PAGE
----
I have to say, I found myself agreeing with and simultaneously arguing with this entire article, the entire time. I love men, and agree that we should celebrate their differences (at least, the ones that don’t hurt us). I also think it’s unfair to ask them to be sensitive and masculine at the same time. But really…if you think about men today and men 50 years ago, men have changed. I tend to blame this change on feminists who wanted so badly to prove that our differences meant women were “better” or “just as good”. But we should not be compared. I WILL say that there has been an extreme decline in masculinity, and rather it seems more popular now for men to discuss and even wear their feelings. The problem isn’t that they’re talking and expressing themselves…it looks more to me like women are attempting to be more masculine and men are attempting to be more feminine, and the whole thing is really quite dissapointing. Call me old fashioned, I don’t really care, but I think things made a lot more sense when the women were at home properly raising their children to become good people, while the men actually knew what working hard meant and how to make it happen so that they could take care of the families they came home to. Because they WANTED to, they wanted the big piece of chicken and they didn’t want to come home to do more work. There was simply nothing wrong with that, except for the women who didn’t agree. Today, I see lazy men and work-obsessed women like never before. I see young men complain about having to work, and go from job to job floating all over the place, expecting to find some roots. I see them wearing skinny jeans and jewelry, as they brag about their inner selves and how ‘deep’ they are. Then I see women wearing suits and concentrating more on climbing up the ladder than making sure their kids have done their homework and eaten properly. In fact, many women I know don’t even cook. I happen to know more men that do. Now, what is wrong with that picture, you ask? Well, maybe for the people who actually are happier being that way, nothing is wrong. But it looks more to me like everyone is confused about who they are, and maybe less certain than ever. There are plenty of women (myself included) who would LOVE to stay at home to cook and clean, and raise some morally decent kids. Women who want to take up different hobbies in their spare time so that they can actually enjoy the short youth they have, and then rub their husband’s back when he comes home and complains about the long day he had. I’m not saying women SHOULD be that way, I’m wondering why it’s suddenly looked down upon. Men want to work less and want less responsibility, women want more responsibility and want the credit and the money to show for it. I’m not saying that’s the most common thing, but in a world where men taking photos of themselves giving pouty faces in the mirror is the norm….shouldn’t we start to question what happened? And more importantly, shouldn’t we wonder if things weren’t actually better before technology and the feminists came along? I personally miss men for who they used to be, and most certainly miss women for who they used to be. Women weren’t looking down on other women who weren’t career obsessed, and men felt respected and honored for the hard labor they put in. If everyone wants to go ahead and accept everyone for who they are, great…but remember to accept those who are just fine with going back to the way things were, too. Not all traditions are bad. In fact, some should be celebrated as well.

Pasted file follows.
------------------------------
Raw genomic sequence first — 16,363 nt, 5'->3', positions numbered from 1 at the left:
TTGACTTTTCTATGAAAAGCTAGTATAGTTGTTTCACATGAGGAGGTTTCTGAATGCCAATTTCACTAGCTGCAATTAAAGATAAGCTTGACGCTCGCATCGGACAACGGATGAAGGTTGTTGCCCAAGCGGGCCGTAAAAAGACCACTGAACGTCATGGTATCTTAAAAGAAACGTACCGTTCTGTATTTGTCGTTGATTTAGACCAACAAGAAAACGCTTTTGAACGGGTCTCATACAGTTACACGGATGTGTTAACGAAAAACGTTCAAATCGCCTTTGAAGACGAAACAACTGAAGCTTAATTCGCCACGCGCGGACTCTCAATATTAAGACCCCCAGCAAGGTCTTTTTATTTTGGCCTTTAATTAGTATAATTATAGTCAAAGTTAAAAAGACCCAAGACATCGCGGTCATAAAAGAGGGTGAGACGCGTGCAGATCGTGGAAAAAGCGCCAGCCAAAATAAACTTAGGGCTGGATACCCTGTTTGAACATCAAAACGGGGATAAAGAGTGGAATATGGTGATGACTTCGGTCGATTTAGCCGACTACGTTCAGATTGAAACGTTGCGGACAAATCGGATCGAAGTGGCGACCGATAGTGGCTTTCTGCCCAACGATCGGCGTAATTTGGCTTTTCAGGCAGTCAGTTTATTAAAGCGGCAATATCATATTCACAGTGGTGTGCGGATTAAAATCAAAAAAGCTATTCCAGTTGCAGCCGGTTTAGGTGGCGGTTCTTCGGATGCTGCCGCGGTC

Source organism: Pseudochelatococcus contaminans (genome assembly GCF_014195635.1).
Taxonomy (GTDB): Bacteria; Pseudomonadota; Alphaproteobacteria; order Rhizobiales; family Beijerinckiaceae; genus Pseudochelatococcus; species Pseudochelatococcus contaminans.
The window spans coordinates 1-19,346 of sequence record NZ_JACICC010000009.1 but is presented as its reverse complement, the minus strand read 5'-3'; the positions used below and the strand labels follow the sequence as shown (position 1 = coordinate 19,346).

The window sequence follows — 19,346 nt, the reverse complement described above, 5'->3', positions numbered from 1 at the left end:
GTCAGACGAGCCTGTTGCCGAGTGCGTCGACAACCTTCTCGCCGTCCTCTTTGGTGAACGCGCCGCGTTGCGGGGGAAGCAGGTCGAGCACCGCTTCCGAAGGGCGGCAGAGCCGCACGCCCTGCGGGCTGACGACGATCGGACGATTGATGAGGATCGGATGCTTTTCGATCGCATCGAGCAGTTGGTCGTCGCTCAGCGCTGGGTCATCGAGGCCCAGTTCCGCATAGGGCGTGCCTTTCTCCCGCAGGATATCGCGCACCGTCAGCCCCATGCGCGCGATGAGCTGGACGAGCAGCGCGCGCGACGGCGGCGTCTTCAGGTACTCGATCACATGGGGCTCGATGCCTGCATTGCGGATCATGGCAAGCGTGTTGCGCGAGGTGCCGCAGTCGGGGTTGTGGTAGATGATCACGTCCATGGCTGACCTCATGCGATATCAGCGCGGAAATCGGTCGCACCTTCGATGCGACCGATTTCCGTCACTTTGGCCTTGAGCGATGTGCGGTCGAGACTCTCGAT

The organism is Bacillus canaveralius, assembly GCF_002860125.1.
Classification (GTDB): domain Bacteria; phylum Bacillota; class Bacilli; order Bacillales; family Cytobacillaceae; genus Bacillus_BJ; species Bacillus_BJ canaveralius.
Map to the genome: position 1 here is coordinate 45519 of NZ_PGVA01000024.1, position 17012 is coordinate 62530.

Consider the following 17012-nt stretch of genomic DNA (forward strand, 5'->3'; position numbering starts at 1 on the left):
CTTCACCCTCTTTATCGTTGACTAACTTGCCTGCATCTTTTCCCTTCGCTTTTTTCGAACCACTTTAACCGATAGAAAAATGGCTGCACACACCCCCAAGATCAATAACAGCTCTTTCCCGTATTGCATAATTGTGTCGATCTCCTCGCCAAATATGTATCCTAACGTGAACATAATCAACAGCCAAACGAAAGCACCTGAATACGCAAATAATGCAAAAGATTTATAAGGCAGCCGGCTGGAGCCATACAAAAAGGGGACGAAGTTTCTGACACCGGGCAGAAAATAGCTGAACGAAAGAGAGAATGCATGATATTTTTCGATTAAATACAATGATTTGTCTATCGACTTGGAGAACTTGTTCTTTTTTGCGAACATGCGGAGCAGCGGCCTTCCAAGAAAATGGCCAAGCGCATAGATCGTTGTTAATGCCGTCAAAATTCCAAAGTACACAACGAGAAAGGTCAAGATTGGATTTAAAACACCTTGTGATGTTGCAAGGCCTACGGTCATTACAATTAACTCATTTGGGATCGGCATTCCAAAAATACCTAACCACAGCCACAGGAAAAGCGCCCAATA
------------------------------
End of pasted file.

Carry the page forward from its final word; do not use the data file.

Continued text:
• patience

      this was paaainful to read.